by Hayy Yaqzan (News & Analysis, Crescent International Vol. 49, No. 3, Ramadan, 1441)
As of April 26, 2020, COVID-19 had affected nearly 27,000 Indians and claimed over 800 lives in the country. Of course, these were the reported numbers; the actual number of known cases may be much higher, the number of unknown cases higher still. But even if we accept these numbers to be accurate, they are only one aspect of the tragedy unfolding in the country of 1.3 billion people.
In pre-modern times, epidemics were almost guaranteed to be accompanied by famine and war. It is fitting that in Narendra Modi’s India—which is apparently involved desperate effort to not only return to pre-modern times but to some ancient, mythical Indian civilization—this same pattern is revealing itself. In the midst of the pandemic, the BJP regime has realized its own inability to prevent mass suffering in a country where hundreds of millions live in poverty. This is their famine. And as always, the frustrations that should be channeled to Delhi have been redirected towards the usual scapegoats: Muslims. This is their war.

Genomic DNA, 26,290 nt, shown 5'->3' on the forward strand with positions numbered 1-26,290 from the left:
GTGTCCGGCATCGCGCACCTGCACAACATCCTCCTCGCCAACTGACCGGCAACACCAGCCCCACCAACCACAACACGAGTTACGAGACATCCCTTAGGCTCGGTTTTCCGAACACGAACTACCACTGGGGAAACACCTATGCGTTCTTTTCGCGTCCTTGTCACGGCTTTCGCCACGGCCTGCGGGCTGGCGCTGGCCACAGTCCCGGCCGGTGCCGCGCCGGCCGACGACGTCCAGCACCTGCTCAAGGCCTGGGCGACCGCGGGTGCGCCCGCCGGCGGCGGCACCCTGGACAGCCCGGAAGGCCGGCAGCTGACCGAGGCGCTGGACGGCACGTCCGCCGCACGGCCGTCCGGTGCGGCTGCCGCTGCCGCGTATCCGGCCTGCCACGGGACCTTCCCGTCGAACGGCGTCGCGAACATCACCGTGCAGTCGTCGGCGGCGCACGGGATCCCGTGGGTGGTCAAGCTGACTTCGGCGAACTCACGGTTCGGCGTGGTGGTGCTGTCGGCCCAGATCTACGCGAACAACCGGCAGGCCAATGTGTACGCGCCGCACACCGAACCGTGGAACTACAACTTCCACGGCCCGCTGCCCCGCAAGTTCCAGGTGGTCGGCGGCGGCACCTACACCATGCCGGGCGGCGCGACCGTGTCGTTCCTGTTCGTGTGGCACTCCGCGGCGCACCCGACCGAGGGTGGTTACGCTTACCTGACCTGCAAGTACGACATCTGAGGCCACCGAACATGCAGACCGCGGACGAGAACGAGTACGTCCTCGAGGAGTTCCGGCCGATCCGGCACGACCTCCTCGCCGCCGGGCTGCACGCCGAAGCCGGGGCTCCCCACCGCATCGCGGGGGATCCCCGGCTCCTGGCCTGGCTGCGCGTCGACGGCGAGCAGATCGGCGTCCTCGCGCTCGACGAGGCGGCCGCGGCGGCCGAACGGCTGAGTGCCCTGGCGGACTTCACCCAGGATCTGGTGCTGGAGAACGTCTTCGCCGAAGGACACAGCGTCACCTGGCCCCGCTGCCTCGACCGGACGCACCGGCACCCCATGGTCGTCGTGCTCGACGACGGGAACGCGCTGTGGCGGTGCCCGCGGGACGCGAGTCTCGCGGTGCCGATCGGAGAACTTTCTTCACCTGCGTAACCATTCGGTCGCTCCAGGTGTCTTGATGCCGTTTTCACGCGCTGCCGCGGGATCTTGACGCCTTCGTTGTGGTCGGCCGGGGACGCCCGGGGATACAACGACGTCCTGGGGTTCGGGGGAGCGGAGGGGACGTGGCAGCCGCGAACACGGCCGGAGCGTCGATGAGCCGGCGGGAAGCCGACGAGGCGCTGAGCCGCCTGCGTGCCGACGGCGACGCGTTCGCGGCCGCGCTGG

India reported its first case of COVID-19 on January 30, and a trickle of related cases started to emerge. All of these could be traced to returning students from Wuhan, China. In early March, 14 members of an Italian tourist group were discovered to have COVID-19. They also contributed to spreading the infection. A few days later, a Sikh preacher died, and it was only then that anyone realized that he had suffered from COVID-19.
Startlingly, it was also discovered that he had recently traveled to Europe, and that upon his return he had been one of tens of thousands of participants in a Sikh festival. On March 31, a gathering of Tablighi Jama‘at, a Muslim organization, was held in Delhi, and it emerged as a hotspot for the spread of COVID-19.